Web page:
Friend Janelle Brown's novel "This Is Where We Live" is now in paperback


Author and old San Francisco friend Janelle Brown just sent me this announcement.

“I’ll keep this short and to the point.

THIS IS WHERE WE LIVE is now out in paperback. That means it’s half the price of a hardback — as in, not too expensive for the least employed member of your book club; also, cheaper than “Thor” in 3D, and less detrimental to your grey matter. It’s also half as heavy as a hardback – which means it’s the perfect size to pop in your beach bag, stash in your evening clutch, or stick in your laptop bag to read on the subway.

In other words: If you haven’t yet picked it up, now’s the time.

You can find THIS IS WHERE WE LIVE at your favorite local bookstore, of course, but may I suggest you buy it right now at one of the following links?

Barnes & Noble

Thanks again for the support, and happy summer reading.

Janelle Brown
follow me on twitter: @janelleb

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Some of the nice things critics have said about THIS IS WHERE WE LIVE:

“Part social satire, part melodrama, part intimate domestic portrait, the book feels like a natural follow-up to Brown’s bestselling 2008 debut… Brown has an uncanny eye for contemporary characters and settings, and that’s definitely part of the fun.” – Los Angeles Times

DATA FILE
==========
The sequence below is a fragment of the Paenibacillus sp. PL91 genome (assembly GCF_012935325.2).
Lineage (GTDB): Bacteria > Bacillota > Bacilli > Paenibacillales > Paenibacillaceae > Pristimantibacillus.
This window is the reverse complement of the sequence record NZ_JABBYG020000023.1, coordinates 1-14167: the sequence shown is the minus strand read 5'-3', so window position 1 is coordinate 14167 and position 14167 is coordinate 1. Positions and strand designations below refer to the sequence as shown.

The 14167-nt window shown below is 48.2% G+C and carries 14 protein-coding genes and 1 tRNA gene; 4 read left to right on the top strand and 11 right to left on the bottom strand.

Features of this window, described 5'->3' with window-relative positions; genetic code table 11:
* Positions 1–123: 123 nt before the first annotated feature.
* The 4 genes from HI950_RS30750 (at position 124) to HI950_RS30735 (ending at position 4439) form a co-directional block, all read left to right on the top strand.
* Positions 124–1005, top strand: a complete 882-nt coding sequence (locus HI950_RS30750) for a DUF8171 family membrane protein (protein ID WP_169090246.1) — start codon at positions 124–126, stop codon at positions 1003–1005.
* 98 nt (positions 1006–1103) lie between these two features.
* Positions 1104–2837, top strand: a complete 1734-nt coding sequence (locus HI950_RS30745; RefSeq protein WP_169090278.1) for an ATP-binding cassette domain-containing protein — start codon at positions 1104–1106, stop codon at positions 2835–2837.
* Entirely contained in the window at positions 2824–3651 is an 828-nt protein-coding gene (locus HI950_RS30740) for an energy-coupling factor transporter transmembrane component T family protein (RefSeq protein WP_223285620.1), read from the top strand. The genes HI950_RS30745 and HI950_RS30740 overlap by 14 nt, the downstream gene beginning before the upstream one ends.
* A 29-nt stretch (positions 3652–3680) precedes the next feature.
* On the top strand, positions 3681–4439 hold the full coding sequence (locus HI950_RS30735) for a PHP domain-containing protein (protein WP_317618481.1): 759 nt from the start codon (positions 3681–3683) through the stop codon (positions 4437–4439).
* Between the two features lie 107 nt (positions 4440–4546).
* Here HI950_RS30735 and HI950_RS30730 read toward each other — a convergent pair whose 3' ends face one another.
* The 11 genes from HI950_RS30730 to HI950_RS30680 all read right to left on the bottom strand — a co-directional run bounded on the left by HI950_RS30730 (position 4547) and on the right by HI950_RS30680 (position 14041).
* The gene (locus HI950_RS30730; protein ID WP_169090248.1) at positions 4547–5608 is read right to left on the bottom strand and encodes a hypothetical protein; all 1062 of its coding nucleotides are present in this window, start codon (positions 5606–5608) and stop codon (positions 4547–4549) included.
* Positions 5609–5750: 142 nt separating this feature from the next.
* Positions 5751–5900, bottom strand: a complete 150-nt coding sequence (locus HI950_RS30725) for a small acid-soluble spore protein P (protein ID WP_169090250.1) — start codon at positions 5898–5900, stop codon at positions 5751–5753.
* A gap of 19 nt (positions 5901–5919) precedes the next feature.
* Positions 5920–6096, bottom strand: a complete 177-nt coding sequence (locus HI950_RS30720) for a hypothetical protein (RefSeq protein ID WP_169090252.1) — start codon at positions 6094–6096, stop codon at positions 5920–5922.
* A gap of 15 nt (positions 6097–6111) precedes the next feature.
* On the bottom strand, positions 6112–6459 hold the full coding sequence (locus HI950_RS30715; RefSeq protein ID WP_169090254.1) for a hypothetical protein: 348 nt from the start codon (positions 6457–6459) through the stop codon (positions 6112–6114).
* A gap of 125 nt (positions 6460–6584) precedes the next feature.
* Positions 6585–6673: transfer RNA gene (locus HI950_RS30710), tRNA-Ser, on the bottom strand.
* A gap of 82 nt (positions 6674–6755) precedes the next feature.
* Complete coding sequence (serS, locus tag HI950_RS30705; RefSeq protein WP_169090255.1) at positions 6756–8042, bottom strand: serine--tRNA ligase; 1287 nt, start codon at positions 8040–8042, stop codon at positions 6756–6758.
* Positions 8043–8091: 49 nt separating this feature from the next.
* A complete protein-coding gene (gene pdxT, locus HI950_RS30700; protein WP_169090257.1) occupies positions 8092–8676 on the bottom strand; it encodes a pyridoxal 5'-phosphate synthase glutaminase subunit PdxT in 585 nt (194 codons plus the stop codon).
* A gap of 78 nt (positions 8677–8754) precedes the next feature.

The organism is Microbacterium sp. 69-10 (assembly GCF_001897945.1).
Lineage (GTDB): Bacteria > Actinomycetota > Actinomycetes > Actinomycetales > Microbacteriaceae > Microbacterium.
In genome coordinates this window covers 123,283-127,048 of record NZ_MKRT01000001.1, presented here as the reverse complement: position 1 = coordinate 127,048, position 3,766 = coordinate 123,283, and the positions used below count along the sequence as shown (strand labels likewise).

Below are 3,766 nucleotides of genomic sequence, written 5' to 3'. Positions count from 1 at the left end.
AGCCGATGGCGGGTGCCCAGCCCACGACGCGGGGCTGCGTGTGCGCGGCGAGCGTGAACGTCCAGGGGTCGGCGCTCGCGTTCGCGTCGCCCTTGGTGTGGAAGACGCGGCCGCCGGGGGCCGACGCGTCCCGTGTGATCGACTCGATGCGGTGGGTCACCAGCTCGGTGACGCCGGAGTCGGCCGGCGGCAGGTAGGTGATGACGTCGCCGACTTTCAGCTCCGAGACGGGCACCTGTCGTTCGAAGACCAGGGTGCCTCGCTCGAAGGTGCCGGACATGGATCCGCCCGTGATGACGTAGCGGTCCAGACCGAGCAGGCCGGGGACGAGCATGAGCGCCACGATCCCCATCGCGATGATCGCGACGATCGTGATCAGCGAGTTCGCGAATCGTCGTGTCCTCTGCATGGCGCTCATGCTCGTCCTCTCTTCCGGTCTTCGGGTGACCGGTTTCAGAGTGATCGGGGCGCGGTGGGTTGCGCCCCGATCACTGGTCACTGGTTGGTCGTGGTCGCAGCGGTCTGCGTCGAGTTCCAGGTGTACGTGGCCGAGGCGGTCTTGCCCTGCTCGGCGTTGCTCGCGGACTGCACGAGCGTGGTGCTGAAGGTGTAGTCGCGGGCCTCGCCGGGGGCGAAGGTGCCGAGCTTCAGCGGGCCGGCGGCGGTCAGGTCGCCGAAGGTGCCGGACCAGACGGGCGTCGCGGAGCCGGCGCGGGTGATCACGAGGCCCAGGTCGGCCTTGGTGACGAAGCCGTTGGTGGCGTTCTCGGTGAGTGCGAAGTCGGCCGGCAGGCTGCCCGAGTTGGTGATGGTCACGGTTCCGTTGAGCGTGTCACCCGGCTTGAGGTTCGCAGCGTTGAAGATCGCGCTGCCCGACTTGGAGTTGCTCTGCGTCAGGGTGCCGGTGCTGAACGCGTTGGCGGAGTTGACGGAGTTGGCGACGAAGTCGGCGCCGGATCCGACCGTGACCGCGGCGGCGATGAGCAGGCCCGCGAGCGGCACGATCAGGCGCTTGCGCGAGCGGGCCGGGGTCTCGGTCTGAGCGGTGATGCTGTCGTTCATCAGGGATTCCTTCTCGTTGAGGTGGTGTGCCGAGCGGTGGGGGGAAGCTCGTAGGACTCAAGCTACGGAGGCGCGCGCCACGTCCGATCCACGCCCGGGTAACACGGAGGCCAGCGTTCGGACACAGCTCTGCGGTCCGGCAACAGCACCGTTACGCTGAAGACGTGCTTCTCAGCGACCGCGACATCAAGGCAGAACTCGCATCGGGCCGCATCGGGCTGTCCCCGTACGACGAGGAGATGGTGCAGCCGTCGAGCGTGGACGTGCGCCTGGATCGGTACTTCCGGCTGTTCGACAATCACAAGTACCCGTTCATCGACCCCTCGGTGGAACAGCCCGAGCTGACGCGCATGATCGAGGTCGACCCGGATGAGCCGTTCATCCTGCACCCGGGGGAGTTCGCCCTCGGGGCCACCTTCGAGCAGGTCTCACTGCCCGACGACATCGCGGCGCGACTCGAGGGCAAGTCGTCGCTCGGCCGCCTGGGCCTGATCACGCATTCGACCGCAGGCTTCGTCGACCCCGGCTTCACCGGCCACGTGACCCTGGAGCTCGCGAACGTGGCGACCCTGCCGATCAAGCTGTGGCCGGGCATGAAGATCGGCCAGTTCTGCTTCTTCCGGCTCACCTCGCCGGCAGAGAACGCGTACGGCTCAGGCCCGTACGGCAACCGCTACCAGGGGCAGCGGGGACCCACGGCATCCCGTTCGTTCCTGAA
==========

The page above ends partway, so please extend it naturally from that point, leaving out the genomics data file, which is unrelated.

“Wildly entertaining… Brown is a gifted, au courant novelist.” – San Francisco Chronicle

“Alternating between Claudia’s and Jeremy’s perspectives, Brown proves adept at fully inhabiting both male and female characters in her sympathetic portrait of a troubled marriage. She also elevates her material with sharp cultural observations and pointed commentary on the current economy, while gamely tackling what it means to be a ‘grown up,’ and how our idea of who we think we should be gets in the way of who we really are. At once playful and heartbreaking, this novel never feels less than wholly true.” – Booklist

“From the opening scene in which an earthquake shakes Los Angeles, Brown’s tart second novel, about a pair of hip Californians facing financial and marital collapse, couldn’t be more timely…
a cringingly funny satire of love and money among the artsy class.”  – Kirkus

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